It sounded like a miracle of science and convenience: swab your cheek and drop the saliva sample in the mailbox and GeneLink Biosciences, a personal genetics company, would analyze your DNA and send back nutritional supplements customized to your personal genome. The regimen, the company promised, was good for diabetes, heart disease, arthritis, insomnia and other ailments. The Federal Trade Commission (FTC), however, thought it sounded like false advertising and brought a lawsuit against the company, charging its claims were misleading and not founded in sound science.
The case is the latest in the continuing controversy over personal DNA testing services. Two months ago the U.S. Food and Drug Administration warned 23andMe to stop marketing some of its personal genetics health services because the company failed to prove those tests worked and the agency worried about the public health consequences of inaccurate results.* The GeneLink case, the FTC’s first against a personal genomics company, could serve as a shot across the bow to other similar businesses. Under the terms of a proposed settlement announced on January 7, Orlando, Fla.–based GeneLink agreed to stop making unsubstantiated health claims. The settlement, which would only take place after a 30-day public comment period and a final decision from the FTC, would keep GeneLink and its former subsidiary, foru International, from making any future claims that their products can impact the course of disease unless such claims are supported by two double-blind, randomized control trials—the gold standard of medicine. A violation of that agreement could lead to fines.
“What we’re alleging is that [GeneLink’s] claims got ahead of the science,” says Carolyn Hann, a lead attorney on the case for the FTC’s Bureau of Consumer Protection. “By taking action against GeneLink and foru we were trying to indicate to this industry we were aware of the claims being made and we wanted the industry to understand where we stand on these issues,” she says. The FTC could not comment on whether other cases against genetic companies are in the offing. Although the commission opened investigations into two other genetic firms in the past, both cases were closed before action was taken, in part because the outfits were no longer going to market their products in the U.S.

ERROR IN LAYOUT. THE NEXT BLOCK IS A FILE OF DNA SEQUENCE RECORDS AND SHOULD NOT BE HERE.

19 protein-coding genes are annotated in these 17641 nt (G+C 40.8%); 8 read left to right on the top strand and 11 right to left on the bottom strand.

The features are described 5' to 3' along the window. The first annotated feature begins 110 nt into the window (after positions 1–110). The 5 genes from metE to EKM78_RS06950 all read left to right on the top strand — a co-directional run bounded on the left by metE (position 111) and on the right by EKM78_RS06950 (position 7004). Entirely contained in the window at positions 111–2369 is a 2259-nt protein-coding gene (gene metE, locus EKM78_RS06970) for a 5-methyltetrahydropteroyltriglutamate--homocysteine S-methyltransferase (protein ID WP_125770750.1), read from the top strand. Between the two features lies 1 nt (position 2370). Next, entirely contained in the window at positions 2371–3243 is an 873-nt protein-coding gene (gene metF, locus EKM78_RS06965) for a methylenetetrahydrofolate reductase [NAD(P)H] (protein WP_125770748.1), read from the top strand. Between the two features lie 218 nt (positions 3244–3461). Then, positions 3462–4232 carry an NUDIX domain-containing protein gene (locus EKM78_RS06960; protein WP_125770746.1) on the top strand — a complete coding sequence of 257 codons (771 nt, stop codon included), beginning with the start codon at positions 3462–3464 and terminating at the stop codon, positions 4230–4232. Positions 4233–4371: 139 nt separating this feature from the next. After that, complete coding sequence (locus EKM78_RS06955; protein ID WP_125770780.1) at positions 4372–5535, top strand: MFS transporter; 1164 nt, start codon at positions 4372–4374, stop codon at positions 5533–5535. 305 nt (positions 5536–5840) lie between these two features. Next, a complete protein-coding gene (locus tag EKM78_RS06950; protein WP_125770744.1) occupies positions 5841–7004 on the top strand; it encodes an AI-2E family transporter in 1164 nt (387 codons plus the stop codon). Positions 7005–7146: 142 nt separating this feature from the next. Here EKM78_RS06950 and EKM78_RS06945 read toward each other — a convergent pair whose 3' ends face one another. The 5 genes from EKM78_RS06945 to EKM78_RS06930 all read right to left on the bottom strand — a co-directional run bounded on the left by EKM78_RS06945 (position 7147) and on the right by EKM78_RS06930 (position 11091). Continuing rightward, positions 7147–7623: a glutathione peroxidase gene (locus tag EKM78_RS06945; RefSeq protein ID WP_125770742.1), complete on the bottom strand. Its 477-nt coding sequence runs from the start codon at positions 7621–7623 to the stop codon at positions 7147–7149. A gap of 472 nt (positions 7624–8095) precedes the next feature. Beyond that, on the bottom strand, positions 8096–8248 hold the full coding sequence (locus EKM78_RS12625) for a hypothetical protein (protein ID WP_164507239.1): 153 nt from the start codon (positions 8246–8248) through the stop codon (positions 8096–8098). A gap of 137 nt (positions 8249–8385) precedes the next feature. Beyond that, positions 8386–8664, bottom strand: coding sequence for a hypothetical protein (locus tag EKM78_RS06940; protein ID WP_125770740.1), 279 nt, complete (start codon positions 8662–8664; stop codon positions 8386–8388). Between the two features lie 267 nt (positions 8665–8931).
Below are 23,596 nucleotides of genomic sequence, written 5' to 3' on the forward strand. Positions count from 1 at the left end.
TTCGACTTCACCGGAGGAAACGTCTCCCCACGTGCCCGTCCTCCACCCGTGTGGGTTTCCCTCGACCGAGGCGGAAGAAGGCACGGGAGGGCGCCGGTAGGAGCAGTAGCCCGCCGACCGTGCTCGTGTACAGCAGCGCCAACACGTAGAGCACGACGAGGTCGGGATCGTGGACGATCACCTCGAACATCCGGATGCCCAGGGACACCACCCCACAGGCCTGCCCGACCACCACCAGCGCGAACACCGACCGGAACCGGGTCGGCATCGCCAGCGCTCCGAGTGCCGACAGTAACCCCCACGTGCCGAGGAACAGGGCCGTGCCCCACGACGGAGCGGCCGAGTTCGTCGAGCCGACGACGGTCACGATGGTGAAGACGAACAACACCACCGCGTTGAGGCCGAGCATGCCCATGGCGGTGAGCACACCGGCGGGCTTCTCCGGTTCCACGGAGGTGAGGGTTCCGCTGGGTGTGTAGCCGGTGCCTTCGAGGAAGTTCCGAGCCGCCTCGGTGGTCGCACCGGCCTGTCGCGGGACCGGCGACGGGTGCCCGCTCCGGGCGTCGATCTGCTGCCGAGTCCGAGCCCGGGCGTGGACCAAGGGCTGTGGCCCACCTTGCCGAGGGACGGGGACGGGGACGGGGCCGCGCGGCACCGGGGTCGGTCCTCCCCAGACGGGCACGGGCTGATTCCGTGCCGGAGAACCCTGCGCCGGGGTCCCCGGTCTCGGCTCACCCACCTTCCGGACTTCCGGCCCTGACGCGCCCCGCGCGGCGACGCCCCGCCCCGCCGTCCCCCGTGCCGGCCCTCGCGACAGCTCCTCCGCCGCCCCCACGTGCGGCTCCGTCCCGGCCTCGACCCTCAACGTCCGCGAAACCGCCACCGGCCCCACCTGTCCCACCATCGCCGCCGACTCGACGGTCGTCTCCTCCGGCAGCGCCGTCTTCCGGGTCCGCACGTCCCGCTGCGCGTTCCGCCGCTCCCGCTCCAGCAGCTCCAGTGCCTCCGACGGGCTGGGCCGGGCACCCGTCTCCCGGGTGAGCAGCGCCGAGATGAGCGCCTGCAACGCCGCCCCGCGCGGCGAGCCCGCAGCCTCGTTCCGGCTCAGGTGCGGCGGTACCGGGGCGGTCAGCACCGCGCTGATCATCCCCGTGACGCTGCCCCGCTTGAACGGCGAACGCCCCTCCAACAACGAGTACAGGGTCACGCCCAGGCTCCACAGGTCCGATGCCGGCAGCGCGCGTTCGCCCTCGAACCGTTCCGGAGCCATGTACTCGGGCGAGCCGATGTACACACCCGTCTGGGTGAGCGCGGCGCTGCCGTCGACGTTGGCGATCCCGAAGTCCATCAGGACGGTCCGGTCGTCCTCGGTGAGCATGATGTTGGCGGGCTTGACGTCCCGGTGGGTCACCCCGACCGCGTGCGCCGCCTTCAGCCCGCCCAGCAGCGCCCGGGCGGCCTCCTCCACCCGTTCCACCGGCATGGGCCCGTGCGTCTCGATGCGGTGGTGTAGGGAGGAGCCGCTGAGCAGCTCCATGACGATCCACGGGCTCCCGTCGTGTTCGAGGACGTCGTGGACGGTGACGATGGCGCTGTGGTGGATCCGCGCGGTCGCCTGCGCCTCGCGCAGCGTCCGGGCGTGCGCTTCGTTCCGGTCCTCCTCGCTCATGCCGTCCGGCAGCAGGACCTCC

GeneLink and its former subsidiary, now an independent company, had claimed that they were sending cheek swab samples to a third-party laboratory for analysis of genetic variations called single nucleotide polymorphisms (or SNPs). The companies claimed they could examine specific SNPs that affect nutritional health and aging and then offer personalized nutritional supplements and skin health products. “Any claims at all that one can look at those SNPs or other SNPs and make any meaningful recommendations for nutrition, cosmetics or anything along those lines are just entirely unfounded and entirely without any scientific merit,” says geneticist James Evans, editor in chief of the journal of the American College of Medical Genetics and Genomics.
The heart of the controversy was GeneLink’s claims that its custom-blended supplements could help compensate for aging or mitigate health issues such as heart disease and arthritis.
Under this lawsuit the FTC also charged that GeneLink failed to adequately protect consumer’s personal data, including contact information, Social Security and credit card numbers, and genetic data. According to FTC documents, GeneLink and foru had obtained genetic information from nearly 30,000 consumers since 2008. The proposed agreements would force the firms to set up comprehensive information security programs to protect such consumer data in the future and to assign at least one employee at each company to oversee that program. The corporations would also be required to receive initial regular external audits to check that the information is secure. The FTC cannot file criminal charges, only civil suits.
Consumers and regulators alike are struggling to keep pace with the burgeoning direct-to-consumer health industry, and this latest case may raise new questions about personal genomics. “I think if the standard consumer, because of this type of activity, looks with somewhat of a cynical eye at such claims that’s good,” Evans says. “People have to be able to trust products and claims, and when outlandish claims are exposed, in the long run that’s a good thing.”
*Editor's Note (1/13/14): This sentence was edited after posting to provide a clearer description of the FDA's warning to 23andMe.